Reference : The C-terminal cavity of the Na,K-ATPase analyzed by docking and electrophysiology
Scientific journals : Article
Life sciences : Biochemistry, biophysics & molecular biology
http://hdl.handle.net/10993/2301
The C-terminal cavity of the Na,K-ATPase analyzed by docking and electrophysiology
English
Paulsen, P. A. [Danish National Research Foundation > Centre for Membrane Pumps in Cells and Disease]
Jurkowski, Wiktor mailto [University of Luxembourg > Luxembourg Centre for Systems Biomedicine (LCSB) > > ; Stockholm University, Sweden > Center for Biomembrane Research]
Apostolov, R. [Stockholm University, Sweden > Center for Biomembrane Research]
Lindahl, E. [Stockholm University, Sweden > Center for Biomembrane Research]
Nissen, P. [Danish National Research Foundation > Centre for Membrane Pumps in Cells and Disease]
Poulsen, H. [Danish National Research Foundation > Centre for Membrane Pumps in Cells and Disease]
2013
Molecular Membrane Biology
Taylor & Francis Ltd
30
2
195-205
Yes (verified by ORBilu)
International
0968-7688
1464-5203
Abingdon
United Kingdom
[en] ATPase ; drug development ; molecular docking
[en] The Na,K-ATPase is essential to all animals, since it maintains the electrochemical gradients that energize the plasma membrane. Naturally occurring inhibitors of the pump from plants have been used pharmaceutically in cardiac treatment for centuries. The inhibitors block the pump by binding on its extracellular side and thereby locking it. To explore the possibilities for designing an alternative way of targeting the pump function, we have examined the structural requirements for binding to a pocket that accommodates the two C-terminal residues, YY, in the crystal structures of the pump. To cover the sample space of two residues, we first performed docking studies with the 400 possible dipeptides. For validation of the in silico predictions, pumps with 13 dipeptide sequences replacing the C-terminal YY were expressed in Xenopus laevis oocytes and examined with electrophysiology. Our data show a significant correlation between the docking scores from two different methods and the experimentally determined sodium affinities, which strengthens the previous hypothesis that sodium binding is coupled to docking of the C-terminus. From the dipeptides that dock the best and better than wild-type YY, it may therefore be possible to develop specific drugs targeting a previously unexplored binding pocket in the sodium pump.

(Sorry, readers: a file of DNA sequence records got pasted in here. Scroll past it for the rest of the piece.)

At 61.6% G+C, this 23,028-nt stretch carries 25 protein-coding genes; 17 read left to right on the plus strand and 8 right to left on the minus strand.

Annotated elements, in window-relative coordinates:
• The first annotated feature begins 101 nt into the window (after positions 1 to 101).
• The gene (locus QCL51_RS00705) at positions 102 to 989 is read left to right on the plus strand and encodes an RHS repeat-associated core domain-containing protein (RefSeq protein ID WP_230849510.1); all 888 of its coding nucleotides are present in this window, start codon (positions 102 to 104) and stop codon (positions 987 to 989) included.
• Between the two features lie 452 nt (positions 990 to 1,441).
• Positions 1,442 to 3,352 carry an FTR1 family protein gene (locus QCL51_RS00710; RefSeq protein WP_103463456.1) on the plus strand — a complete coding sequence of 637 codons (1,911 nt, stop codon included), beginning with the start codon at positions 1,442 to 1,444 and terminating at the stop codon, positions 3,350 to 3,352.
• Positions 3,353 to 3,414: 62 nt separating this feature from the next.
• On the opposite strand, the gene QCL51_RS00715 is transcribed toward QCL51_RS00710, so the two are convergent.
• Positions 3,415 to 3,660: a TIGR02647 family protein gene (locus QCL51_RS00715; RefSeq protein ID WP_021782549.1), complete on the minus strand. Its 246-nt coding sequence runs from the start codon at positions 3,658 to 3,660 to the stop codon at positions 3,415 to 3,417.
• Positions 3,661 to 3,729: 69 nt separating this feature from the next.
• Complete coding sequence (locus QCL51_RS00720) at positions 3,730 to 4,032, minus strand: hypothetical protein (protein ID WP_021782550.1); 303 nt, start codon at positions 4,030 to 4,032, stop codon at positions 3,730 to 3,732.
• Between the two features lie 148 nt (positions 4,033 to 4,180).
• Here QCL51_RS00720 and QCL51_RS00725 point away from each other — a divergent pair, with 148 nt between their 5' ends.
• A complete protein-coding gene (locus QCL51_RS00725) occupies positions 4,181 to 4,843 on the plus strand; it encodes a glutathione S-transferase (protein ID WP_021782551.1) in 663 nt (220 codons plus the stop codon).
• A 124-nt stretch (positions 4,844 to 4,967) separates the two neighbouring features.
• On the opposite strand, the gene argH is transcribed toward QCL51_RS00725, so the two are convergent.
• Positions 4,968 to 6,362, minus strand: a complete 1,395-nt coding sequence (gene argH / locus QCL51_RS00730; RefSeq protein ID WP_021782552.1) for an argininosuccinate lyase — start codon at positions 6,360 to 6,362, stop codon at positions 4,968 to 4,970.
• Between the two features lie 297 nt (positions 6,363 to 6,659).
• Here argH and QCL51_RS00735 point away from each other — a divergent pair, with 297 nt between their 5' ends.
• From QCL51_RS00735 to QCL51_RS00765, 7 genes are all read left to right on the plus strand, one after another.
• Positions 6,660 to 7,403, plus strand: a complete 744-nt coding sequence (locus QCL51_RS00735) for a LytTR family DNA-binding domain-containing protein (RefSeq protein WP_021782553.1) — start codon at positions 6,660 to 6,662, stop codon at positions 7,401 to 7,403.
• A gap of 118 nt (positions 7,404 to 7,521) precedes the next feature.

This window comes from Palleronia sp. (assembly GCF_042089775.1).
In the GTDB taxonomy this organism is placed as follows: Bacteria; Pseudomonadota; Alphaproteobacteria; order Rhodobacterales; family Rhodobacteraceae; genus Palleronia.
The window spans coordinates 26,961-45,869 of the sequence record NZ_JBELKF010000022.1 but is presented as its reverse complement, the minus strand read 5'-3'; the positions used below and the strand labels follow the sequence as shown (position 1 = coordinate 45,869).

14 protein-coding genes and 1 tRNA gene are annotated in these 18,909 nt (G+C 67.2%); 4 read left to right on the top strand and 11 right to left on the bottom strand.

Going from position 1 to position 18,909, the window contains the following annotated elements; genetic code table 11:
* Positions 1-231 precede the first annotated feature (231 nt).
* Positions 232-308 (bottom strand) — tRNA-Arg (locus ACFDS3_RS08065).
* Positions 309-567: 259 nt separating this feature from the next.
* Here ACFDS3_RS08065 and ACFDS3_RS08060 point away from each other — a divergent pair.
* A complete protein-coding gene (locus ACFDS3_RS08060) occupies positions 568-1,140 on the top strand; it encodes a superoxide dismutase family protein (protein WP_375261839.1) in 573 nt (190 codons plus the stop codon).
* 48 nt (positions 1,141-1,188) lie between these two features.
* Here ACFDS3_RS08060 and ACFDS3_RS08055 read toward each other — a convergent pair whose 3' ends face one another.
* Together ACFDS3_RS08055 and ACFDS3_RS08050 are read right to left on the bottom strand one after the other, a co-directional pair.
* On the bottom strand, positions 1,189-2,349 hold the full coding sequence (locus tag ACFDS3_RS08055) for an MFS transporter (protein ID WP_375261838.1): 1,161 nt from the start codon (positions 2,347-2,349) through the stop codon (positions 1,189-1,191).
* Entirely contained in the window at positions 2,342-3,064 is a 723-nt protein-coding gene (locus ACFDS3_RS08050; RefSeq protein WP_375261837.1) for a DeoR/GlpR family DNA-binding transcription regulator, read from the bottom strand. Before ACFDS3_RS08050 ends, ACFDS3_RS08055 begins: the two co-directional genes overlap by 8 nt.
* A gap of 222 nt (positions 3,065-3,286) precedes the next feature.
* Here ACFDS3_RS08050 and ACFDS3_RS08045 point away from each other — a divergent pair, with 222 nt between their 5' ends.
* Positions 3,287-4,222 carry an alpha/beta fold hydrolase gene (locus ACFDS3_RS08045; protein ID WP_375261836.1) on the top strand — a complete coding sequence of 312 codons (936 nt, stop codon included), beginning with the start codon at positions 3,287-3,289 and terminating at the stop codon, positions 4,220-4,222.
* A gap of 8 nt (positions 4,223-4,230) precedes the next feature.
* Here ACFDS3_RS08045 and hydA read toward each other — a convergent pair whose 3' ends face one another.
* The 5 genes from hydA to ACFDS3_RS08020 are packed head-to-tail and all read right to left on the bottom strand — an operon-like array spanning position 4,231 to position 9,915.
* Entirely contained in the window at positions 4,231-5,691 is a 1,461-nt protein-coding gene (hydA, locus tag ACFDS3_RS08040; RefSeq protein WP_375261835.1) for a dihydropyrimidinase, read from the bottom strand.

Luxembourg Centre for Systems Biomedicine (LCSB): Bioinformatics Core (R. Schneider Group)
Researchers ; Professionals
http://hdl.handle.net/10993/2301
10.3109/09687688.2012.713520
FP7 ; 201924 - EDICT - EUROPEAN DRUG INITIATIVE ON CHANNELS AND TRANSPORTERS

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